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Rhodes University :: Psychology
Brochures | Education 2011-09-20 08:28:28
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    Mo(ve)ments in Identity The Inaugural Narrative Practice & Theory Conference Rhodes University, Grahamstown 28-30 July 2011

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    1 Rhodes Psychology Department has historically been open to inclusive forms of research that interrogate issues of power, race, and gender. Various members of staff have contributed the establishment of a solid research strand drawing on discursive and narrative research methods. Narrative practice fits in quite naturally with this ethos and also opens up interesting researchpractice dialogues. 'This is an area which deserves further exploration in the future,' says Head of Department, Michael Guilfoyle. However, he is also quick to clarify: 'We don't envisage a kind of narrative hegemony in the department. In teaching, research and training it is important for people to have exposure to a range of ideas and practices. So it's wonderful that narrative has a legitimate, solid and supported place here at Rhodes, at undergraduate level but more particularly at postgraduate level, but it would go against our commitments to inclusion and diversity to even attempt to marginalise other ideas and approaches.' The conference title (inspired by the work of Bronwyn Davies) invited presenters to consider the 'moments' in therapy and community work that bring about 'movement'. What happens in a moment that can shift an identity story? What questions can we ask and how should we ask them to make movement a possibility?

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    2 Dr Elmarie Kotzé of the University of Waikato, New Zealand, opened the conference day with a challenging presentation, drawing on Bronwyn Davies' take on poststructuralist positioning theory and discourse as well as the work of John Winslade and Wendy Drewery. Dr Kotzé considered how, in the moment of an utterance, a therapist takes up a position in relation to various discourses and in so doing, positions client(s) in a particular way. At the same time, it is at the moment of utterance that possibilities occur to dislodge familiar/habitual ways of thinking and speaking and produce the potential for discursive shifts or 'mo(ve)ments'. Dr Stephen Gaddis of the Salem Centre for Therapy, Training and Research in the United States, later revisited this theme from a slightly different perspective: 'According to [Michel] Foucault, every utterance I make is a move that takes place within some "game of government"'. According to Gaddis, our intentions in relation to any utterance are largely irrelevant. What matters are its effects. According to Davies, it is at the moment of utterance that possibilities occur to dislodge familiar/habitual ways of thinking and speaking and produce the potential for discursive shifts or 'mo(ve)ments.' Gaddis carefully demonstrated this during the post-conference workshop

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    3 when he took participants through the transcript of a therapy session, utterance by utterance, considering the positioning and 'dislodging' effects of each utterance and demonstrating the theoretical and intuitive alchemy which gives rise to a particular line of questioning. Both Kotzé and Gaddis highlighted self-reflexivity on the part of practitioners as being essential to 'catch' oneself in the moment of taking up a position. One of the powerful examples Elmarie Kotzé used appears in Nelson Mandela's biography A Long Walk to Freedom. It is the story of a moment in which Madiba catches himself feeling anxious when he realises that a black pilot will fly his plane. He is suddenly aware of how he has internalised the denigration of black people's abilities in technologically advanced contexts. He is able to realise how the apartheid system had invited him into this position and he was able to reposition himself. This illustration captured the imagination of the conference and such awareness of the positioning of self and 'other' in relation to available discourses was thereafter referred to as 'a Mandela moment'. Dr Elmarie Kotzé shared moving examples of how she grapples with this concept of positioning in her own work and in the teaching of students. In her presentation, Kim Barker considered the implications of discourse and positioning theory in therapy situations where a client's 'lived religion' is brought into the therapeutic conversation. She suggested that mental health practitioners have an ethical responsibility to reflect on how they position and are positioned within discourses of religion, faith and spirituality: the positions that therapists take up within these discourses have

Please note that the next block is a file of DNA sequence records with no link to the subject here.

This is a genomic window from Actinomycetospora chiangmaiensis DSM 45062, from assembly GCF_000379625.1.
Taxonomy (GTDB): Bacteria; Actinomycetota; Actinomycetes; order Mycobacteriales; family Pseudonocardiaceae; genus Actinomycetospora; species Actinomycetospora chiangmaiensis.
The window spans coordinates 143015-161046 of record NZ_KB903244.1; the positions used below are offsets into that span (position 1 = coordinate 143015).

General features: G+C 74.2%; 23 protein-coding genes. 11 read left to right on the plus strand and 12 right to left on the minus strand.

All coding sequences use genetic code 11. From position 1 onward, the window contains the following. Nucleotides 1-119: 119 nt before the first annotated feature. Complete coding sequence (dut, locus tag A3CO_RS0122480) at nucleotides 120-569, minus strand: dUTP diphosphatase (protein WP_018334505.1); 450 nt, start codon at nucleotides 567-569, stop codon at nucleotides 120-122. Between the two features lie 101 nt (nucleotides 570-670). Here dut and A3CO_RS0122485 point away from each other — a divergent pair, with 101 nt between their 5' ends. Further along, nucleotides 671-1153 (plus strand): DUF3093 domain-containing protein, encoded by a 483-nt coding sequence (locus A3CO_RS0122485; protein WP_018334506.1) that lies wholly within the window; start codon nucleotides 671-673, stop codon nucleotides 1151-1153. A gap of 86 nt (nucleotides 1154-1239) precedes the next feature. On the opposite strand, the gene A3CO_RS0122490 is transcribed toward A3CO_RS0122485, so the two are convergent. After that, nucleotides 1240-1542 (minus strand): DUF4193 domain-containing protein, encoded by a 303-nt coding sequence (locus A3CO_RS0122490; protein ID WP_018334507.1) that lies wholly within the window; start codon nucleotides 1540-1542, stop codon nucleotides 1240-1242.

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    4 real implications for their ability to remain respectfully curious and open to co-authoring the client's preferred narratives. However, she pointed out that religious beliefs have the paradoxical potential of being both emancipatory and oppressive and that it is equally important to engage clients in deconstructive conversations regarding the effects of their 'lived religion' on their choices, relationships, hopes, intentions and dreams. A key question that these and other presentations raised related to how narrative practitioners position their clients with each question that they ask. Therese Hegarty reminded participants of David Epston, the cofounder of narrative therapy's maxim: Every time I ask a question I generate a possible version of life. It is therefore vital and ethical to consider: What possible versions of life do my questions generate for my clients? Are they positioned as agents in their own lives? And how are they invited to perform that agency? Professor Michael Guilfoyle's paper presented a strong theoretical argument for a shift from the question 'Who am I?' to the question 'How shall I conduct myself?' as a guide for living and therapeutic practice. Drawing on Michel Foucault's later writing, Guilfoyle argued for

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    5 consideration of what he called the 'Ethical subject' who holds him/herself accountable to a personal ethics/ethos: Do my actions today correspond to the principles that I have given myself? While still constituted within the sea of discourse, the 'ethical subject' is able to exercise choice and would be guided by a question such as, 'How close can I come to the principles I have given myself?' rather than the more elusive and ultimately destructive pursuit: 'How close can I come to reaching the 'truth' of who I am?' Using a fictitious composite case study, Guilfoyle demonstrated the significant implications of this shift in focus for narrative therapy conversations. With remarkable synchronicity, in his conference presentation, Stephen Gaddis offered a poignant description of the destructive versions of life that were generated for him as he considered the same question which has so successfully, and so invisibly, captured the imagination of the modern, white Western world: 'Who am I?' Gaddis explained: 'I never questioned the question. I assumed that it was the right way to organise myself in relation to